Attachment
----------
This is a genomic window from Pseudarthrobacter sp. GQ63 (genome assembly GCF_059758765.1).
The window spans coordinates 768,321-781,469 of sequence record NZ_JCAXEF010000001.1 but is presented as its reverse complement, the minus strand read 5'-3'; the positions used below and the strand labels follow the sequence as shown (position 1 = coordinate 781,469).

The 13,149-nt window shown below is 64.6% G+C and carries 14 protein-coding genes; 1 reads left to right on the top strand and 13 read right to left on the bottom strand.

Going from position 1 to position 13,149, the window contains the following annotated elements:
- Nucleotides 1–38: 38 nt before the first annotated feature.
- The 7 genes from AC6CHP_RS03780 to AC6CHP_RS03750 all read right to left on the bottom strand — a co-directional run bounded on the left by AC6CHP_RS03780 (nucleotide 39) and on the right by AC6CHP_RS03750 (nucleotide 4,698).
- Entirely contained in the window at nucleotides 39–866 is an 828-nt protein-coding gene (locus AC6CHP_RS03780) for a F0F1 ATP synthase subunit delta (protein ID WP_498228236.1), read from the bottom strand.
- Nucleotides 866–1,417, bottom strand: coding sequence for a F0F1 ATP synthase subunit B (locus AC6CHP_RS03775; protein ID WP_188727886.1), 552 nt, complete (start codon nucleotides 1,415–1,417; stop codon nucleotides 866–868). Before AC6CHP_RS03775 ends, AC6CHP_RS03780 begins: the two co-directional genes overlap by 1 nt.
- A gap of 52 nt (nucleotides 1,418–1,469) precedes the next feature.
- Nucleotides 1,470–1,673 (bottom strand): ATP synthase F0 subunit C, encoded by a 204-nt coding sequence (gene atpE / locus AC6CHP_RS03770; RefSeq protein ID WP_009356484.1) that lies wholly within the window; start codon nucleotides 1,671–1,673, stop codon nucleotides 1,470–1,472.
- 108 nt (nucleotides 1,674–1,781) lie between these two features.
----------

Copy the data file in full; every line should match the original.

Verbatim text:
This is a genomic window from Pseudarthrobacter sp. GQ63 (genome assembly GCF_059758765.1).
The window spans coordinates 768,321-781,469 of sequence record NZ_JCAXEF010000001.1 but is presented as its reverse complement, the minus strand read 5'-3'; the positions used below and the strand labels follow the sequence as shown (position 1 = coordinate 781,469).

The 13,149-nt window shown below is 64.6% G+C and carries 14 protein-coding genes; 1 reads left to right on the top strand and 13 read right to left on the bottom strand.

Going from position 1 to position 13,149, the window contains the following annotated elements:
- Nucleotides 1–38: 38 nt before the first annotated feature.
- The 7 genes from AC6CHP_RS03780 to AC6CHP_RS03750 all read right to left on the bottom strand — a co-directional run bounded on the left by AC6CHP_RS03780 (nucleotide 39) and on the right by AC6CHP_RS03750 (nucleotide 4,698).
- Entirely contained in the window at nucleotides 39–866 is an 828-nt protein-coding gene (locus AC6CHP_RS03780) for a F0F1 ATP synthase subunit delta (protein ID WP_498228236.1), read from the bottom strand.
- Nucleotides 866–1,417, bottom strand: coding sequence for a F0F1 ATP synthase subunit B (locus AC6CHP_RS03775; protein ID WP_188727886.1), 552 nt, complete (start codon nucleotides 1,415–1,417; stop codon nucleotides 866–868). Before AC6CHP_RS03775 ends, AC6CHP_RS03780 begins: the two co-directional genes overlap by 1 nt.
- A gap of 52 nt (nucleotides 1,418–1,469) precedes the next feature.
- Nucleotides 1,470–1,673 (bottom strand): ATP synthase F0 subunit C, encoded by a 204-nt coding sequence (gene atpE / locus AC6CHP_RS03770; RefSeq protein ID WP_009356484.1) that lies wholly within the window; start codon nucleotides 1,671–1,673, stop codon nucleotides 1,470–1,472.
- 108 nt (nucleotides 1,674–1,781) lie between these two features.